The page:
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Friday, December 31st, 2010

To Korea, With Love: Grieving the Loss of the Foster Family

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In the two years that my husband David and I had been trying to adopt, I had thought a lot—a whole lot—about the day we’d first meet our child. I had envied friends’ photos of meeting their children, wondering what it would be like when (and at times if) we adopted our child. I had romantic notions that we would be crying with joy, holding our child, who would likely be confused and upset, but somewhat placated by the food and treats we would have brought him or her.

My abstract musings became more concrete in September 2008 when we received a referral of our son Jin. Our referral packet included your standard information: photos, information about his birth parents, and his vital stats (which, weighing in at 15 lbs at six months old, were great!). It also included information about his foster family, with whom he had been living since he was three months old. We saw photos of Jin surrounded by toys and in the arms of his foster mother. This was far from the images that come to mind when many think of international adoption. Jin was not in an orphanage surrounded by dozens of crying children; he was getting one-on-one attention from a family who loved him. David and I knew how important Jin’s foster family was for his development and felt fortunate that he would be living with them until we traveled to Korea to bring him home.

We prepared for Jin’s homecoming as many soon-to-be parents do—we read. We read books by adopted children, adoptive parents, psychologists; you name it, we read it. Several books touched on issues of attachment. Here, we felt good. Jin was in a loving home and would be attached to his foster family. He would “grieve” when he left his foster family, but this grieving would ultimately be good for his development. Sounds nice when you intellectualize it, doesn’t it?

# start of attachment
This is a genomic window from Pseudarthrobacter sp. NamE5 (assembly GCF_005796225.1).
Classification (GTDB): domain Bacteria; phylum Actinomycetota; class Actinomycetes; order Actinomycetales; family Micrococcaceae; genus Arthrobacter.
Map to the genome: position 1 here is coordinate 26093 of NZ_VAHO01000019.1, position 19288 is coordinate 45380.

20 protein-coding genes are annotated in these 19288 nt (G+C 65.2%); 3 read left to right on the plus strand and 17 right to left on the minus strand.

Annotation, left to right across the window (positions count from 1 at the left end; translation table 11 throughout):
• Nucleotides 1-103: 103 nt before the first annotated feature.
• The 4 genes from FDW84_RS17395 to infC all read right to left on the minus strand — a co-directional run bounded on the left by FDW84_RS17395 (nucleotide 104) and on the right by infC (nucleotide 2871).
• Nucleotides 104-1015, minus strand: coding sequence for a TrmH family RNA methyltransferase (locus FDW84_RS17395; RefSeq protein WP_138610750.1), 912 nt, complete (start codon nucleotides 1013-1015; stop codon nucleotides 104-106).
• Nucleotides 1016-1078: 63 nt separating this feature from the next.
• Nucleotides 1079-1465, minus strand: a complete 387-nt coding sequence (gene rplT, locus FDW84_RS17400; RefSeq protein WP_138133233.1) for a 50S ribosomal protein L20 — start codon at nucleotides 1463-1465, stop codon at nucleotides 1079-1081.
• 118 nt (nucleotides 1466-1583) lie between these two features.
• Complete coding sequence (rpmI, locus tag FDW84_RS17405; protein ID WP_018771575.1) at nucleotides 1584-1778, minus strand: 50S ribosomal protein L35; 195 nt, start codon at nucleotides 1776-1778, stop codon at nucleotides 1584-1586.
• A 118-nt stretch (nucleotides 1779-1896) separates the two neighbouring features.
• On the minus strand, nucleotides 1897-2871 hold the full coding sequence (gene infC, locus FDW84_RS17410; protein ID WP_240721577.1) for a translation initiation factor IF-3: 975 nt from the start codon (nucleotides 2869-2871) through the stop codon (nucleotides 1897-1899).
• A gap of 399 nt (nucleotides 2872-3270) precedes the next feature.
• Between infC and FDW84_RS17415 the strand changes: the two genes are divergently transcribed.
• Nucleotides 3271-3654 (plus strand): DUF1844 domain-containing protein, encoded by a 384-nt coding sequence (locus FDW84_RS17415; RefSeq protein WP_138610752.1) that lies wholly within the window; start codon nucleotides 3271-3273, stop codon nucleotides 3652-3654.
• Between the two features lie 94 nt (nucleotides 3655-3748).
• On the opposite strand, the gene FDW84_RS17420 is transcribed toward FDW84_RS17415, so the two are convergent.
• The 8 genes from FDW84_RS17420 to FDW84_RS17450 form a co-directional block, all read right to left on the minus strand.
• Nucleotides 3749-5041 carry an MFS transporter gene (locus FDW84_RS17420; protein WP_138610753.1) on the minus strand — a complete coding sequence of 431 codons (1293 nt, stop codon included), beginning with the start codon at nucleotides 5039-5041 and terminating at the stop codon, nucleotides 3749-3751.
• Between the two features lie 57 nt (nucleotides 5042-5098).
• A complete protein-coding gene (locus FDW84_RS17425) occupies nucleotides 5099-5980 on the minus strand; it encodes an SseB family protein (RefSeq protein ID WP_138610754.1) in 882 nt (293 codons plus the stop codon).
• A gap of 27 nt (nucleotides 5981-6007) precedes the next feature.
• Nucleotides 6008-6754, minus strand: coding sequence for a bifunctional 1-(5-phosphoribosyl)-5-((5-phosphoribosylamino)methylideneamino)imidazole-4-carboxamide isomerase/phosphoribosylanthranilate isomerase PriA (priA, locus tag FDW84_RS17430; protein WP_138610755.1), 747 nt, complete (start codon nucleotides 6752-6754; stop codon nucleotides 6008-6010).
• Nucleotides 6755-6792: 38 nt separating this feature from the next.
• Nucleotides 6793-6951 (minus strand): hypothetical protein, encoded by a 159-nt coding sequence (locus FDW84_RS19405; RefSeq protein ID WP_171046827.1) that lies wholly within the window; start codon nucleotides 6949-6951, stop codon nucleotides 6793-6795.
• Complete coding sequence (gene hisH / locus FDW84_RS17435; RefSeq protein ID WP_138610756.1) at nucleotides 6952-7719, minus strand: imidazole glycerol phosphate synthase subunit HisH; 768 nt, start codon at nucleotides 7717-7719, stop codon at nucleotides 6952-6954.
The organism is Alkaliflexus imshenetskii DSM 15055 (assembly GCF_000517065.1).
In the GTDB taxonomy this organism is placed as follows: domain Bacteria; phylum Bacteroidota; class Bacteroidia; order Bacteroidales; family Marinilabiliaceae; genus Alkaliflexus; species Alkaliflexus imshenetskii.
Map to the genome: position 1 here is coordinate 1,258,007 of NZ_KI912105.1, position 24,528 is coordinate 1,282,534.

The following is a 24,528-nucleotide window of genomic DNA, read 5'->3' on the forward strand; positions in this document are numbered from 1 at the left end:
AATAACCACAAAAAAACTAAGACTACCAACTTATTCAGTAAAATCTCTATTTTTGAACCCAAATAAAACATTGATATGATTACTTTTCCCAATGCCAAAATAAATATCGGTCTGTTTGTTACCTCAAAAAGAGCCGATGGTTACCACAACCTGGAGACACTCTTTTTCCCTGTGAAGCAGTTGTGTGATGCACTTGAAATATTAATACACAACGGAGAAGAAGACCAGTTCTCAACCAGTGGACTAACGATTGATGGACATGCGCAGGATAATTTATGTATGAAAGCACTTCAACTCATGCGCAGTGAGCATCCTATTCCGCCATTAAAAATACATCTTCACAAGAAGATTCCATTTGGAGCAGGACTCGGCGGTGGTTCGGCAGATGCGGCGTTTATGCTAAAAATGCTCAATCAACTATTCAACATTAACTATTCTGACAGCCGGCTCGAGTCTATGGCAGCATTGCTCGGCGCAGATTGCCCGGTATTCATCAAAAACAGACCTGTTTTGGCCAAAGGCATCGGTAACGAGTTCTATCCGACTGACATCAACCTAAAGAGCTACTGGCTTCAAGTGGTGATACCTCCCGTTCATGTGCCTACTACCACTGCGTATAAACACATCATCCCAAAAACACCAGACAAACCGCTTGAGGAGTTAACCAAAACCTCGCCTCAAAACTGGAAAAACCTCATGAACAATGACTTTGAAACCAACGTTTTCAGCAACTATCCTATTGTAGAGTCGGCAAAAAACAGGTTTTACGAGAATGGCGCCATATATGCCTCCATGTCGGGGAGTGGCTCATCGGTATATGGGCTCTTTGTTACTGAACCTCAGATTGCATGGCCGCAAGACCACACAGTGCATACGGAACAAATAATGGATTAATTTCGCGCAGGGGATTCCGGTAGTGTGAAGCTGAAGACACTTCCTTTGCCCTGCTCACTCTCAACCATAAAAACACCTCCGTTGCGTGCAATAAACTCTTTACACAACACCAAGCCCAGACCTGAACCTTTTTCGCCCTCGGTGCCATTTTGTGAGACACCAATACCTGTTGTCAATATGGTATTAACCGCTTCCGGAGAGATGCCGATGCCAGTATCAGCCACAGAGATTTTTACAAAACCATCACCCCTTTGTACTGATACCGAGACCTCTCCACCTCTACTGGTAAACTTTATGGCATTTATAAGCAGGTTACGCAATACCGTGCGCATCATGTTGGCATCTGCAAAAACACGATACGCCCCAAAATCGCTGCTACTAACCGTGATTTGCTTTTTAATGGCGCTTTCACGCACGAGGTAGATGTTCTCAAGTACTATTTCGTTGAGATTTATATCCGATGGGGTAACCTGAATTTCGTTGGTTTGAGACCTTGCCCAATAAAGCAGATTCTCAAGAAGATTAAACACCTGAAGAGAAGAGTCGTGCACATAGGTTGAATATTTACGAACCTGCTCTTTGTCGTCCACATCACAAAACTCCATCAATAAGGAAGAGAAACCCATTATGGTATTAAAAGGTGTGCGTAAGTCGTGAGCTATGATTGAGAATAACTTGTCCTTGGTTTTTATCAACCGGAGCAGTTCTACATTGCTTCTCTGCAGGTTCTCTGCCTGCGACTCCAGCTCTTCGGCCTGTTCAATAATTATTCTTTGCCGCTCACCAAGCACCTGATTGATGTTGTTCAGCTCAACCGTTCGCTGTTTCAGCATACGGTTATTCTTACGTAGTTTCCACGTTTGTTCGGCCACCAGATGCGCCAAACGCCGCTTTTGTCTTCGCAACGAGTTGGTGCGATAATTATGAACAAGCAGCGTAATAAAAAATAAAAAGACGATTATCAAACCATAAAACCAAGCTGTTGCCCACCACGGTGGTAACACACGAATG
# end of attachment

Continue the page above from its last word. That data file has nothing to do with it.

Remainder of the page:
When we weren’t reading, painting Jin’s room, and generally being anxious, we purchased gifts for all of those who had played a role in bringing our family together—the social worker, the head of the South Korean agency, and Jin’s foster parents. I found myself at a loss when trying to find an appropriate gift for Jin’s foster parents. What do you give the people who have been so selfless as to love this child knowing he would be leaving their home? Nothing seemed good enough. I settled on a crystal bowl for his foster mother and some sports gear for his foster father. It all seemed pretty prosaic, but I couldn’t keep buying things, deciding they weren’t good enough, and returning to the mall looking for something better.

On a Friday morning in January 2009, we received a 7 a.m. phone call: Jin’s paperwork was ready and we needed to travel within the next week. We were on a plane that Monday morning. On our first full day in Seoul, we prepared for the day I had been thinking about for years—meeting our child. It would not take place in the orphanage or government building that I had sometimes pictured, but in the home of Jin’s foster parents, accompanied by our Korean social worker. When we arrived at their home, we were greeted with unimaginable warmth. Holding back tears, Jin’s foster mother put him in my arms, tapped his hand to my chest and repeated, “Momma, Momma,” over and over again. We spent about an hour and a half with Jin and his foster parents, exchanging gifts, learning about Jin’s eating and sleeping schedule, drinking tea, and going through a beautiful photo album they made for him. Then, it was time to go. We would meet again in two days at the agency’s offices, and Jin would officially be placed in our custody. As we left the foster family’s home, a wave of sadness came over me. I had prepared for the joy that I would feel when meeting Jin, but not for the guilt and sadness I would feel when he left his foster family.

On our “free” day in Seoul, we found a place to develop a group photo the social worker had taken of all of us, purchased what I decided had to be the perfect frame and wrote Jin’s foster parents a letter thanking them for everything they had done for Jin and promising to keep in touch with them as Jin grew older.